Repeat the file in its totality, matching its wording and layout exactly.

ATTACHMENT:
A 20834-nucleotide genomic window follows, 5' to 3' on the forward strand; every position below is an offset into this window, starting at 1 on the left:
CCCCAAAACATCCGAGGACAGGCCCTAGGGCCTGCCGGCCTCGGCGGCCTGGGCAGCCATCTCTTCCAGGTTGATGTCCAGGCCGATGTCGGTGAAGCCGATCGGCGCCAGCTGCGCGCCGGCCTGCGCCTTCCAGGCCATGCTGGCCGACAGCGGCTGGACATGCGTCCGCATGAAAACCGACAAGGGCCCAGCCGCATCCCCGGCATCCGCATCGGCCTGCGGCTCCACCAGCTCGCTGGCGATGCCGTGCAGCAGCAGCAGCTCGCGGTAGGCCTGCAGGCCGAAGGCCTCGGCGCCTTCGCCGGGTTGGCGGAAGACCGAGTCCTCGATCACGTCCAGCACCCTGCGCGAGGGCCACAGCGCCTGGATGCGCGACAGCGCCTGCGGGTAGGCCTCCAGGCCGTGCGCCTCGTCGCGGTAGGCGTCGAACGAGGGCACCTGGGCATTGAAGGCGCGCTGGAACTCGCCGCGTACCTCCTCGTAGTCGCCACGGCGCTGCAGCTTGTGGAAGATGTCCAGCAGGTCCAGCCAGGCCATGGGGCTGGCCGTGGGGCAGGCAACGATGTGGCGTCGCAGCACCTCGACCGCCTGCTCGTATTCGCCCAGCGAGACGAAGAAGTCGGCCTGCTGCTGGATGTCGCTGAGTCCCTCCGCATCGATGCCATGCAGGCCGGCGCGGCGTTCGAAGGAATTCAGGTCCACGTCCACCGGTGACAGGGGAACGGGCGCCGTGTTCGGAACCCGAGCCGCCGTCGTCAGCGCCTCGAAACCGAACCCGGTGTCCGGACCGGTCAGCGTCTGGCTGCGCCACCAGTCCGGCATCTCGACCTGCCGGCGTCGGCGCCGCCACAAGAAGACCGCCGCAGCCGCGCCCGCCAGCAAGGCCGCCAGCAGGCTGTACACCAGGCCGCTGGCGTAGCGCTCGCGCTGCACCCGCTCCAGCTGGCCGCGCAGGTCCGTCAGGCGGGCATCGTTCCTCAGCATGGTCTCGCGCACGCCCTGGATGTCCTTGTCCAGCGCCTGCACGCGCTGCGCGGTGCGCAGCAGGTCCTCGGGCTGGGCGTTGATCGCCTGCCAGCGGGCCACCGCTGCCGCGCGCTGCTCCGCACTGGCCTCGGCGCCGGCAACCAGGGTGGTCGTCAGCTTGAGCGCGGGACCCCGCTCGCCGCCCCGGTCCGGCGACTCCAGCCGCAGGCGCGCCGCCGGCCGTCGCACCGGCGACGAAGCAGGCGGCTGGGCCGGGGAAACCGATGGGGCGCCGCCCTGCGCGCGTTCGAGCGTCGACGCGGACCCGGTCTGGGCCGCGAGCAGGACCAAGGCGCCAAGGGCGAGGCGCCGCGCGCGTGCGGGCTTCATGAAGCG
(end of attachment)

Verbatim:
A 20834-nucleotide genomic window follows, 5' to 3' on the forward strand; every position below is an offset into this window, starting at 1 on the left:
CCCCAAAACATCCGAGGACAGGCCCTAGGGCCTGCCGGCCTCGGCGGCCTGGGCAGCCATCTCTTCCAGGTTGATGTCCAGGCCGATGTCGGTGAAGCCGATCGGCGCCAGCTGCGCGCCGGCCTGCGCCTTCCAGGCCATGCTGGCCGACAGCGGCTGGACATGCGTCCGCATGAAAACCGACAAGGGCCCAGCCGCATCCCCGGCATCCGCATCGGCCTGCGGCTCCACCAGCTCGCTGGCGATGCCGTGCAGCAGCAGCAGCTCGCGGTAGGCCTGCAGGCCGAAGGCCTCGGCGCCTTCGCCGGGTTGGCGGAAGACCGAGTCCTCGATCACGTCCAGCACCCTGCGCGAGGGCCACAGCGCCTGGATGCGCGACAGCGCCTGCGGGTAGGCCTCCAGGCCGTGCGCCTCGTCGCGGTAGGCGTCGAACGAGGGCACCTGGGCATTGAAGGCGCGCTGGAACTCGCCGCGTACCTCCTCGTAGTCGCCACGGCGCTGCAGCTTGTGGAAGATGTCCAGCAGGTCCAGCCAGGCCATGGGGCTGGCCGTGGGGCAGGCAACGATGTGGCGTCGCAGCACCTCGACCGCCTGCTCGTATTCGCCCAGCGAGACGAAGAAGTCGGCCTGCTGCTGGATGTCGCTGAGTCCCTCCGCATCGATGCCATGCAGGCCGGCGCGGCGTTCGAAGGAATTCAGGTCCACGTCCACCGGTGACAGGGGAACGGGCGCCGTGTTCGGAACCCGAGCCGCCGTCGTCAGCGCCTCGAAACCGAACCCGGTGTCCGGACCGGTCAGCGTCTGGCTGCGCCACCAGTCCGGCATCTCGACCTGCCGGCGTCGGCGCCGCCACAAGAAGACCGCCGCAGCCGCGCCCGCCAGCAAGGCCGCCAGCAGGCTGTACACCAGGCCGCTGGCGTAGCGCTCGCGCTGCACCCGCTCCAGCTGGCCGCGCAGGTCCGTCAGGCGGGCATCGTTCCTCAGCATGGTCTCGCGCACGCCCTGGATGTCCTTGTCCAGCGCCTGCACGCGCTGCGCGGTGCGCAGCAGGTCCTCGGGCTGGGCGTTGATCGCCTGCCAGCGGGCCACCGCTGCCGCGCGCTGCTCCGCACTGGCCTCGGCGCCGGCAACCAGGGTGGTCGTCAGCTTGAGCGCGGGACCCCGCTCGCCGCCCCGGTCCGGCGACTCCAGCCGCAGGCGCGCCGCCGGCCGTCGCACCGGCGACGAAGCAGGCGGCTGGGCCGGGGAAACCGATGGGGCGCCGCCCTGCGCGCGTTCGAGCGTCGACGCGGACCCGGTCTGGGCCGCGAGCAGGACCAAGGCGCCAAGGGCGAGGCGCCGCGCGCGTGCGGGCTTCATGAAGCG